The economic collapse has created a humanitarian crisis that could kill more than the last 20 years of war in Afghanistan.

A boy, living in Ghaibi Bala camp in Kabul, Afghanistan, looks on as his mother is interviewed by IRC staff.
A boy, living in Ghaibi Bala camp in Kabul, Afghanistan, looks on as his mother is interviewed by IRC staff to determine how to best meet their family’s needs. Their family feels the effect of Afghanistan's economic isolation firsthand.
Photo: Kellie Ryan for the IRC


One of the most severe inflation crises recorded has led to economic collapse in Lebanon, with an increasing number of people being unable to afford their cost of living. The economic turmoil in Lebanon also impacts the 1.5 million Syrian refugees who have found safety in the country. Across the country, both Lebanese and refugees are now struggling to afford their basic costs, and in some cases, even to access their own money from the banking system.

Over the last few years, Lebanon’s GDP has shrunk from $55 billion in 2018 to just $20.5 billion in 2021 while the Lebanese pound has lost 95 percent of its value. Prices of goods have risen while the value of wages has fallen, forcing consumers to turn to importers who sell crucial goods, like fuel and medicine, on the black market.

With inflation at 161 percent in August, poverty rates have sky-rocketed. Today almost three quarters of the population are experiencing poverty with refugees particularly affected, 88 percent of whom are living under minimum survival conditions.

IRC staff members stand with a group of children and deliver psychosocial counseling.
IRC staff members provide psychosocial support to a group of children in Beirut, Lebanon.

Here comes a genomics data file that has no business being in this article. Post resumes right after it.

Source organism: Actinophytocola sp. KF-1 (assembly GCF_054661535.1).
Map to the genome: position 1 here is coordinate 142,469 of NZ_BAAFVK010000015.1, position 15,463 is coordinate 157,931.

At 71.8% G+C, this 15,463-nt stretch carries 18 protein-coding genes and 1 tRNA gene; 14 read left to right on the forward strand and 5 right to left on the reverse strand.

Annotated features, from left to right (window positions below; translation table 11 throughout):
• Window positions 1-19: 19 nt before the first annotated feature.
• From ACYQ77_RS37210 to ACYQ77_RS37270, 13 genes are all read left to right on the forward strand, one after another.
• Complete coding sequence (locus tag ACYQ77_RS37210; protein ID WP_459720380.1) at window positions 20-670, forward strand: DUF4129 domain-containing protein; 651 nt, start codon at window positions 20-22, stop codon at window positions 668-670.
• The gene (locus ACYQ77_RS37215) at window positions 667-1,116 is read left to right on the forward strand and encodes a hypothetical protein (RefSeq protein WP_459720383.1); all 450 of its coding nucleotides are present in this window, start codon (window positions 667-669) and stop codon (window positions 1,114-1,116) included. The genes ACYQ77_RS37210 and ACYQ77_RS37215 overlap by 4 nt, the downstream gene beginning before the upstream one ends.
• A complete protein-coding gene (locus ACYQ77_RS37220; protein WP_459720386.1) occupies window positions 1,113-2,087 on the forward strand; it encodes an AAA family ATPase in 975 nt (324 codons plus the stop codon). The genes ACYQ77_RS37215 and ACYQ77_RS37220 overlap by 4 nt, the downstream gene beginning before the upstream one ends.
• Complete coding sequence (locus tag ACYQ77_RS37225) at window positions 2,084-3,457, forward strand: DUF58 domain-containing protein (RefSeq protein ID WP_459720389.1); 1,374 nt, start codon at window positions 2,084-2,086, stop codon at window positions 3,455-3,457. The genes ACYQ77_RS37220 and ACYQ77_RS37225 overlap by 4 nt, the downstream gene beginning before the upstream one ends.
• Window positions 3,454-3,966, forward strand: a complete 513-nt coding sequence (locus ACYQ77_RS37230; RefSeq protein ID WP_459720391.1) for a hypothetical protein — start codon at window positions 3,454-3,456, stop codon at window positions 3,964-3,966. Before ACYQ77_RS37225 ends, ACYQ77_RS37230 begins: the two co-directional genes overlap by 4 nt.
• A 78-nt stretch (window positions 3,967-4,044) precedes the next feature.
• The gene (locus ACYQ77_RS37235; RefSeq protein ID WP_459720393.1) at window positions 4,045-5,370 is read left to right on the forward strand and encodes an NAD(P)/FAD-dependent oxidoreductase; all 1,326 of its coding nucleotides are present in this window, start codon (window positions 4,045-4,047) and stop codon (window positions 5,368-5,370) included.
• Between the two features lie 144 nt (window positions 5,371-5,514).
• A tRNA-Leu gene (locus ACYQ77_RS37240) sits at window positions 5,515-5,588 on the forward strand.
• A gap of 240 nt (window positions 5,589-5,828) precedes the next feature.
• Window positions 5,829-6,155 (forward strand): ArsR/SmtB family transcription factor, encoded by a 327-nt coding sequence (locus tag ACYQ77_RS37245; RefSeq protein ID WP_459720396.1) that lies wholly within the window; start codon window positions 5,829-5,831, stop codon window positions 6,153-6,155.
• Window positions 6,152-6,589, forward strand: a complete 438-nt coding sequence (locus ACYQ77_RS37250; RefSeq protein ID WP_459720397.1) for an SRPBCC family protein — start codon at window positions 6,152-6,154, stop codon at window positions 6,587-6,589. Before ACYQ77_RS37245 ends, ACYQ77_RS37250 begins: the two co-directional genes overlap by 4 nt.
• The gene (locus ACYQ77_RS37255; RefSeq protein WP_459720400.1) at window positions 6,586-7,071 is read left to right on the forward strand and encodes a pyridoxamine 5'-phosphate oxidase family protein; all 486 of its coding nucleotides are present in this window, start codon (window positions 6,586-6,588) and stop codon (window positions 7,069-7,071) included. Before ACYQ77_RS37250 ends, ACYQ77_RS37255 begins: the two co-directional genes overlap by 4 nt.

Photo: Rebecca Mouawad for the IRC


Pakistan is facing a decades-high inflation rate while the domestic currency continues to depreciate and foreign reserves run low. The recent flooding in Pakistan which submerged one-third of the country underwater has exacerbated the situation and is expected to cause well over $10 billion in damages.

The flooding is expected to increase imports and decrease exports. Pakistan will need to purchase more essential goods from other countries while having fewer of its own to sell, harming the country’s economy. Domestically, the floods have caused mass damage to infrastructure and destroyed a significant amount of the country’s crop yields.

Around 3.6 million acres of crops and over 1.1 million livestock were destroyed and killed in the flooding. The damages to Pakistan's agricultural industry will depress both earnings and availability of food, exacerbating a 2.6 billion ton deficit in wheat caused by the ongoing conflict in Ukraine. 

Prior to the devastating floods, Pakistan was approaching a cost of living crisis. This climate-induced disaster pushed the country over the brink and will necessitate a long-term economic recovery. In the short term, the country needs help to rebuild and families need assistance to secure basic needs such as food and shelter.

A man and three boys sit outside in a makeshift tent. They sit on a pile of rubble and in the background is their destroyed home.